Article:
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The Tool Page: An Article

Publication: MTV Online

Date: August, 2001

Transcribed by
Stu (

 title: Tool Stretch Out And Slow Down In Show With King Crimson 
author: Laura Bond
MORRISON, Colorado  There might be a better setting for a 
Tool concert, but it doesn't exist in waking life: The 
prehistoric, rugged beauty of Red Rocks Amphitheater felt 
almost threatening when serving as the physical backdrop for 
the band's volcanic performance on Friday night, which 
opened a brief tour with prog-rock veterans King Crimson.

Flanked by rock formations pushed up from the bubbling 
earth more than 60 million years ago (and donning a bald 
head, sporadic body paint and a black leather bodice), Tool 
frontman Maynard James Keenan looked like an 
androgynous ambassador of the apocalypse. Judging by the 
capacity crowd  the show sold out in less than an hour  
Keenan's faithful are more eager than ever to receive his 
message, even as the band's sound moves further and 
further from the mainstream.

Viewing Keenan onstage is like glimpsing a rare animal in the 
wild: He has so much internal energy he seems primed to 
explode, or bolt, at any moment. Cloaked in leathers of 
various lengths  for "Lateralis," he wore nothing but boots 
and a pair of Speedo-like underthings  he rarely broke from 
his trance-like state to acknowledge the audience. Rather, he 
showed fans his back and crouched near a gigantic video 
screen in the middle of the stage as it projected images of 
the band, as well as the anatomically oriented illustrations 
that have become Tool's hallmark.

At times, Keenan seemed physically pained by the rigors of 
his live performance, casting shadows with his own writhing 
body that mirrored the rhythmic pulsing of multi-colored 
strobe lights.

Tool focused on material from their new album, Lateralus, a 
sweeping, ambitious, slower work that finds them continuing 
to eschew the song-driven confines of metal or alternative 
rock. Their decision to strike out on a short tour with King 
Crimson  the once and future kings of progressive rock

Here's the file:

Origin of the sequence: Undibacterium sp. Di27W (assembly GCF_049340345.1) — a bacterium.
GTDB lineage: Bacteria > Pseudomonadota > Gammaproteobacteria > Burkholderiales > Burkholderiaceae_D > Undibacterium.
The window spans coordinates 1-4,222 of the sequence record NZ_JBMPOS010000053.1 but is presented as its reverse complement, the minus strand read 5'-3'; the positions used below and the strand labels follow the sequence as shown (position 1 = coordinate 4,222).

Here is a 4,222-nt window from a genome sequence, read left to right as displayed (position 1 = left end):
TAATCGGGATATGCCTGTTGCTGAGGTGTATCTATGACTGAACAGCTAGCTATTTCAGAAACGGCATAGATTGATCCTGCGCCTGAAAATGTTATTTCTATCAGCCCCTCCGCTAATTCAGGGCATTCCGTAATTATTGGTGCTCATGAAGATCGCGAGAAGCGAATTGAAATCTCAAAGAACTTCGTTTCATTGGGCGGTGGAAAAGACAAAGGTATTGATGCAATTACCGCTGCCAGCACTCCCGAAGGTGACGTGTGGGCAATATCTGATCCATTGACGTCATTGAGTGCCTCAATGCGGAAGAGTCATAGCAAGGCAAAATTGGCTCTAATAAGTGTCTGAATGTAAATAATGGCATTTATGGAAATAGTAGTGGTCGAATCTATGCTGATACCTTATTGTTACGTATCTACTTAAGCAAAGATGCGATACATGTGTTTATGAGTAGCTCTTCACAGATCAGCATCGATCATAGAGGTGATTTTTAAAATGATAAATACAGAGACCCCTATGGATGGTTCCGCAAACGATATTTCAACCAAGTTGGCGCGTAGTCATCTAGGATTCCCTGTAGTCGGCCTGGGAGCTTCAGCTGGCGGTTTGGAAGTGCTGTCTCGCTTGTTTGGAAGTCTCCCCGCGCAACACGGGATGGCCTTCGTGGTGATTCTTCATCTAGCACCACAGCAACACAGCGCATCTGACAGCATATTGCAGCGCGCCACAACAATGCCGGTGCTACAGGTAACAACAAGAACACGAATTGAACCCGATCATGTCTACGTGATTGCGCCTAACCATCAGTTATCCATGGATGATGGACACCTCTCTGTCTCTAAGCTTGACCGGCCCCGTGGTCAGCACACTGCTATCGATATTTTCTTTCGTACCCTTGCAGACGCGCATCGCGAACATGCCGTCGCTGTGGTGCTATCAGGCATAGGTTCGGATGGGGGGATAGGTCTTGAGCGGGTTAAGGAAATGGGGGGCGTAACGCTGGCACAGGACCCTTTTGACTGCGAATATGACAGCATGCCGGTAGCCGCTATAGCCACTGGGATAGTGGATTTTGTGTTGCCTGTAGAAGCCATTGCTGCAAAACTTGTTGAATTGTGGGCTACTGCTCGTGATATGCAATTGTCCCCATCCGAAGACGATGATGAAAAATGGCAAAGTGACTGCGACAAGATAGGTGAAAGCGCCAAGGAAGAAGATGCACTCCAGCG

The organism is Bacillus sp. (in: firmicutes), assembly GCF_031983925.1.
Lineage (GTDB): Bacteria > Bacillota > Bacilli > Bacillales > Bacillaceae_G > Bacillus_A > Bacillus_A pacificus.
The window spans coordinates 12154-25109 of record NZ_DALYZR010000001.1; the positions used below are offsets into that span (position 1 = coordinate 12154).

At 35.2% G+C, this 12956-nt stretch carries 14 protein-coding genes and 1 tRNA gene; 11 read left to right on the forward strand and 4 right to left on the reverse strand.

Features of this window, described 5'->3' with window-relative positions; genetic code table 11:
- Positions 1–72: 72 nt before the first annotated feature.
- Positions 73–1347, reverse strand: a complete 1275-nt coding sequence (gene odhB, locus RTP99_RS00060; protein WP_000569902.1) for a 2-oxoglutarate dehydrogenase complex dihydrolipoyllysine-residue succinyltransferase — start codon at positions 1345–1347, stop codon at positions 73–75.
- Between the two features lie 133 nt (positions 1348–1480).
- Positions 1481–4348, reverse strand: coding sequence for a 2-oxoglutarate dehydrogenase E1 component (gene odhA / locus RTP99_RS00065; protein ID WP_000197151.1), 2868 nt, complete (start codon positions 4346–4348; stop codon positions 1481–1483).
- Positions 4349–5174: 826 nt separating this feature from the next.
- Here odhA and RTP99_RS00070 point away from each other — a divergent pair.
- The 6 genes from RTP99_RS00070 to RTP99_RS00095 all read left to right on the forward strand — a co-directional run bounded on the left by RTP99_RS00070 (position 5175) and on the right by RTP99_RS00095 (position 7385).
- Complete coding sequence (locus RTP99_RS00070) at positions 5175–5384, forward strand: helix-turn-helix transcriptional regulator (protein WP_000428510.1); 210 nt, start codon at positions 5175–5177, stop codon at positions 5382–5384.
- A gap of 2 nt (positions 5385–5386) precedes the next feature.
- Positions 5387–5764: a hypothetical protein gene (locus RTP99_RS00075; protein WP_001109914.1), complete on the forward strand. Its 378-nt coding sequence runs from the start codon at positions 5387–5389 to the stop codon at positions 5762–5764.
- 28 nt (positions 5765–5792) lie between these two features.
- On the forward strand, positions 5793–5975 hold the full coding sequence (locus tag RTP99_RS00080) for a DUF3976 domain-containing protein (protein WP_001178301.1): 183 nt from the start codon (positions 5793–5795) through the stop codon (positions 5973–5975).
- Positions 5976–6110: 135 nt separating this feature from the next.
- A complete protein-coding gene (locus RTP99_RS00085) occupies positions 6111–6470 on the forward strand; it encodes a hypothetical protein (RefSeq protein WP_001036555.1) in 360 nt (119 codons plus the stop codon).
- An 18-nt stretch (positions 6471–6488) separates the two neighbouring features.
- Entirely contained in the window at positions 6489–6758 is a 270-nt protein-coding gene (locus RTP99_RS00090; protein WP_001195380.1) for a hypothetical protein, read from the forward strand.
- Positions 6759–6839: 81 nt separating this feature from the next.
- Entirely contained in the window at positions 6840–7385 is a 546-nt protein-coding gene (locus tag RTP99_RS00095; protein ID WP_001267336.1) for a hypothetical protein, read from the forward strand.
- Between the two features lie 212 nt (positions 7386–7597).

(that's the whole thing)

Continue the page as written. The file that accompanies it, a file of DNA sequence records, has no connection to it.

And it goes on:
suggests Tool are doing their best to shed the associations 
of their grunge-era beginnings and dive head first into the 
grand chasm of art rock, to the possible dismay of some fans 
who expected to hear more familiar material.

Though the band did indulge those fans with faithful readings 
of some older songs including "Prison Sex" and "Aenima," 
Friday's show had much to do with the down-tempo, 
contemplative meanderings of a more introspective Keenan 
found on songs from the new album such as "Ticks & 
Leeches" and "Reflection." Both of those hovered near the 10-
minute mark.

The night felt more like an opera, or a German-style cabaret 
set in Thunderdome, than the aggression-filled romps that 
marked the band's early performances. Still, Tool conveyed a 
kind of frenzied macho-ness, a quality heightened by 
Keenan's cult leader-like presence.

Tool were both convincing and over-the-top in their intensity, 
two qualities Keenan and crew may well have lifted from the 
King Crimson school of live performance. At one point during 
Tool's set, Keenan acknowledged his debt to the long-
running art rockers: "For me, being on stage with King 
Crimson is like Lenny Kravitz playing with Led Zeppelin, or 
Britney Spears onstage with Debbie Gibson."

In a prolonged opening set, artsy elder statesmen Robert 
Fripp and his mates  regrouped for a short tour supporting 
a series of reissues of the band's early work  reflected the 
sonic indulgence that has defined the band since the 
late '60s. King Crimson didn't crack a smile during excursions 
into jazz, fusion and psychedelia. "Thela Hun Ginjeet," King 
Crimson's only non-instrumental offering of the day, was a 
moment of lightness in a dense and difficult set.

While it's nice to think that Tool's fans might appreciate the 
chance to visit some of the strange, unwieldy places from 
whence the band's music springs, King Crimson's music might 
have been a bit too cerebral for those who were here to rock.

Posted to t.d.n: 08/07/01 07:52:58